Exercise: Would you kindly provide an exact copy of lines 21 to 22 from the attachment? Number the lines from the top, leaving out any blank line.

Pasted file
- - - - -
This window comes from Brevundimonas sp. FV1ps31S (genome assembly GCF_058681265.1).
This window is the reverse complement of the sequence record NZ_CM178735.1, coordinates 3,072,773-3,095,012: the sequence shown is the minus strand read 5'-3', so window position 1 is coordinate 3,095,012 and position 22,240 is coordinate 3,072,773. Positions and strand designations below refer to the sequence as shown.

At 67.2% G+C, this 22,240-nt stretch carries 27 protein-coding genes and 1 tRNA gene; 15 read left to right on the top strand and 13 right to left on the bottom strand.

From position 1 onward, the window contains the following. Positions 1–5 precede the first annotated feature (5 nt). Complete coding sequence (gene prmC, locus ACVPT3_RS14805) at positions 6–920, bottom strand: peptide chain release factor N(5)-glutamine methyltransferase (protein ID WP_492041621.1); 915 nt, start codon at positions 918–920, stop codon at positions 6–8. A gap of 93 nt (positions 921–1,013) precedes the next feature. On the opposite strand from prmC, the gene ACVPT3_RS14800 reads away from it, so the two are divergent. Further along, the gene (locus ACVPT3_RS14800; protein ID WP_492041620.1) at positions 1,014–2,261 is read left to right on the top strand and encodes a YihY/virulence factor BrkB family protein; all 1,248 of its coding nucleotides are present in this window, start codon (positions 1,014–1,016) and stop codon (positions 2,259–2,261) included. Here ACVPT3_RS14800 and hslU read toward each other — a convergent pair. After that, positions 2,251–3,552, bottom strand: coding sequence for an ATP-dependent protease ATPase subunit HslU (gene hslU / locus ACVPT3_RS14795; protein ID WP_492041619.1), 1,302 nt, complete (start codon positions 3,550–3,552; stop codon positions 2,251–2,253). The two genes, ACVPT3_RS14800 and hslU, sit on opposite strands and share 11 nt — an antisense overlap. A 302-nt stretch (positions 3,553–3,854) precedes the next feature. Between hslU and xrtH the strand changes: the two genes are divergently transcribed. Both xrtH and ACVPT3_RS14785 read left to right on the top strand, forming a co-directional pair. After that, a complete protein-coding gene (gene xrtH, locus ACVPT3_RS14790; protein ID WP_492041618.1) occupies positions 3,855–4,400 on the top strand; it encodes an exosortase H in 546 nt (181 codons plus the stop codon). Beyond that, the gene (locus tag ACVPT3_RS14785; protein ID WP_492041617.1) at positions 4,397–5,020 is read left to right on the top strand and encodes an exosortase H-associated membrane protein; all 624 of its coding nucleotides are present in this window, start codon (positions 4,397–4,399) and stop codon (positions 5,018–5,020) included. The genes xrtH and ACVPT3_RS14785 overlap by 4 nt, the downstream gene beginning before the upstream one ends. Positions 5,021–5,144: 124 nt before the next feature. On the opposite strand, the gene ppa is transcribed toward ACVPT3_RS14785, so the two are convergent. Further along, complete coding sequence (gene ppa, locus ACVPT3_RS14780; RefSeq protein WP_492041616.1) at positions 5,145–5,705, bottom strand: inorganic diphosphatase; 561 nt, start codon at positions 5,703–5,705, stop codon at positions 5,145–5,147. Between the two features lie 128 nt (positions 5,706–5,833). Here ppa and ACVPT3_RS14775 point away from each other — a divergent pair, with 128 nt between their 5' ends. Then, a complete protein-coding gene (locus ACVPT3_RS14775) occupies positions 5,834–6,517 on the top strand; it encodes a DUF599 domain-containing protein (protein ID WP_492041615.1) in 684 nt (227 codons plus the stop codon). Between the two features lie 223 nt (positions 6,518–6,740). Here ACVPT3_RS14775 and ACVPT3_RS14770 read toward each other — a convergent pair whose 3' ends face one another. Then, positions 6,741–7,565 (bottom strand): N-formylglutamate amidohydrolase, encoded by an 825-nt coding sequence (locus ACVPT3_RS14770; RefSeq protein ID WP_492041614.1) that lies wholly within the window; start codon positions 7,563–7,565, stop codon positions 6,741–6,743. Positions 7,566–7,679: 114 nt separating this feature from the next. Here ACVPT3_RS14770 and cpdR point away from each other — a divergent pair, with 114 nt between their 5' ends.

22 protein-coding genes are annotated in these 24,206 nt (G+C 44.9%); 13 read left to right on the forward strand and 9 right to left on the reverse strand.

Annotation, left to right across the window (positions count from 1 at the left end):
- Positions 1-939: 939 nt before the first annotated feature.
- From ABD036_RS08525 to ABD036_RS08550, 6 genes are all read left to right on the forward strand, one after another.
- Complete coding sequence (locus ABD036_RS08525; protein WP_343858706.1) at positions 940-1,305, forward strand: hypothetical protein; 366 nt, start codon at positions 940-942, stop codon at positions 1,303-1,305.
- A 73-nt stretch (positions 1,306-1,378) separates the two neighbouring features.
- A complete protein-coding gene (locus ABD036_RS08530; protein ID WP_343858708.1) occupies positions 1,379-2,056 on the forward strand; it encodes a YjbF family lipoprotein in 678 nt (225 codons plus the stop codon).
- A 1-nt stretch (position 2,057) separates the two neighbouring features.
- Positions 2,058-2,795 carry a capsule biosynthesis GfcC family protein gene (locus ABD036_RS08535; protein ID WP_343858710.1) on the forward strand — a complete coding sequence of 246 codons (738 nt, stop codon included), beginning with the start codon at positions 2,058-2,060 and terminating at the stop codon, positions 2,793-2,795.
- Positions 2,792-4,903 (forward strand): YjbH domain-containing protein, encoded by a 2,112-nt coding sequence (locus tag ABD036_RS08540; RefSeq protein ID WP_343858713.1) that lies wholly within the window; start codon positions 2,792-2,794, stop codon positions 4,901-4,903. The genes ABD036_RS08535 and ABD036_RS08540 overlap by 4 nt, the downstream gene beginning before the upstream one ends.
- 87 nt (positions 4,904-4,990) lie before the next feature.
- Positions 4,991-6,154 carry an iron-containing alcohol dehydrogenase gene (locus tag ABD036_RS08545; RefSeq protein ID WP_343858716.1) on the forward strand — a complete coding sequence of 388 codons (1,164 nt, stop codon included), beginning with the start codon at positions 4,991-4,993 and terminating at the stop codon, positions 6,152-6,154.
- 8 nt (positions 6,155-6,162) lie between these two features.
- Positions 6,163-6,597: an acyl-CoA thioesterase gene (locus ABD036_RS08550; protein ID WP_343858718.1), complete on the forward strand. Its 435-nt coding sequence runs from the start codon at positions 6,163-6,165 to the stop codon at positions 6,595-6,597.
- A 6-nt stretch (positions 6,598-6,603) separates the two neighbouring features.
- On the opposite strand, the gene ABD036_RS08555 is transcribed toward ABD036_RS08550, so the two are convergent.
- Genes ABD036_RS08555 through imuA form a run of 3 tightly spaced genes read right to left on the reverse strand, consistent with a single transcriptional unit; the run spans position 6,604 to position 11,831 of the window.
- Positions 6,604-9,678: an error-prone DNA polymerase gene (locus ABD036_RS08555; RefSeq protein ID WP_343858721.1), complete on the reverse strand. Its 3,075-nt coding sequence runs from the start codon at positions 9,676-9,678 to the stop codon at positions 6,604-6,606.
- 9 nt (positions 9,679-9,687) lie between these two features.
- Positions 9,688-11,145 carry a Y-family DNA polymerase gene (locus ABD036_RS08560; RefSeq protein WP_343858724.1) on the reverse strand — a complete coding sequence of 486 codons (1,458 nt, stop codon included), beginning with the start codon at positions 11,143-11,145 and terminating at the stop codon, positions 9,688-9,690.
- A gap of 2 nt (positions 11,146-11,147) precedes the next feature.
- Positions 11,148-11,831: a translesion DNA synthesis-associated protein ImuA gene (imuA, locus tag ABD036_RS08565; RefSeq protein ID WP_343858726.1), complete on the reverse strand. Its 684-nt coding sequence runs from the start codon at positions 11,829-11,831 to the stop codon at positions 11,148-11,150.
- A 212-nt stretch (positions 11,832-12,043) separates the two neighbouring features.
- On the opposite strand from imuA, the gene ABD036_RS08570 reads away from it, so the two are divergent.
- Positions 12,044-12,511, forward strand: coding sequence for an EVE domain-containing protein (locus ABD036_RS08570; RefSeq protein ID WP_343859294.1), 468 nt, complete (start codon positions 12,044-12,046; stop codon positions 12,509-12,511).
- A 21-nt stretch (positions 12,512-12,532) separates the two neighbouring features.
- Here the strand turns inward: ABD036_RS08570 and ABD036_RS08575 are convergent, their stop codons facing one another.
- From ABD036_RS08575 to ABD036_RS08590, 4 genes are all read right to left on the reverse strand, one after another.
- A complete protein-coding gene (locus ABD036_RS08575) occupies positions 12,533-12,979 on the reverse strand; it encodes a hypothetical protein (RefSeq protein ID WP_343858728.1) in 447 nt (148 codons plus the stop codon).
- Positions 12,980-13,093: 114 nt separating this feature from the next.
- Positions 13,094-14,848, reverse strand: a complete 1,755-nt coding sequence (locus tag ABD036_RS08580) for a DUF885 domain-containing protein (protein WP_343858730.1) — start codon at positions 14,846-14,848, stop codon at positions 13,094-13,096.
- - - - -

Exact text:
- Genes ABD036_RS08555 through imuA form a run of 3 tightly spaced genes read right to left on the reverse strand, consistent with a single transcriptional unit; the run spans position 6,604 to position 11,831 of the window.
- Positions 6,604-9,678: an error-prone DNA polymerase gene (locus ABD036_RS08555; RefSeq protein ID WP_343858721.1), complete on the reverse strand. Its 3,075-nt coding sequence runs from the start codon at positions 9,676-9,678 to the stop codon at positions 6,604-6,606.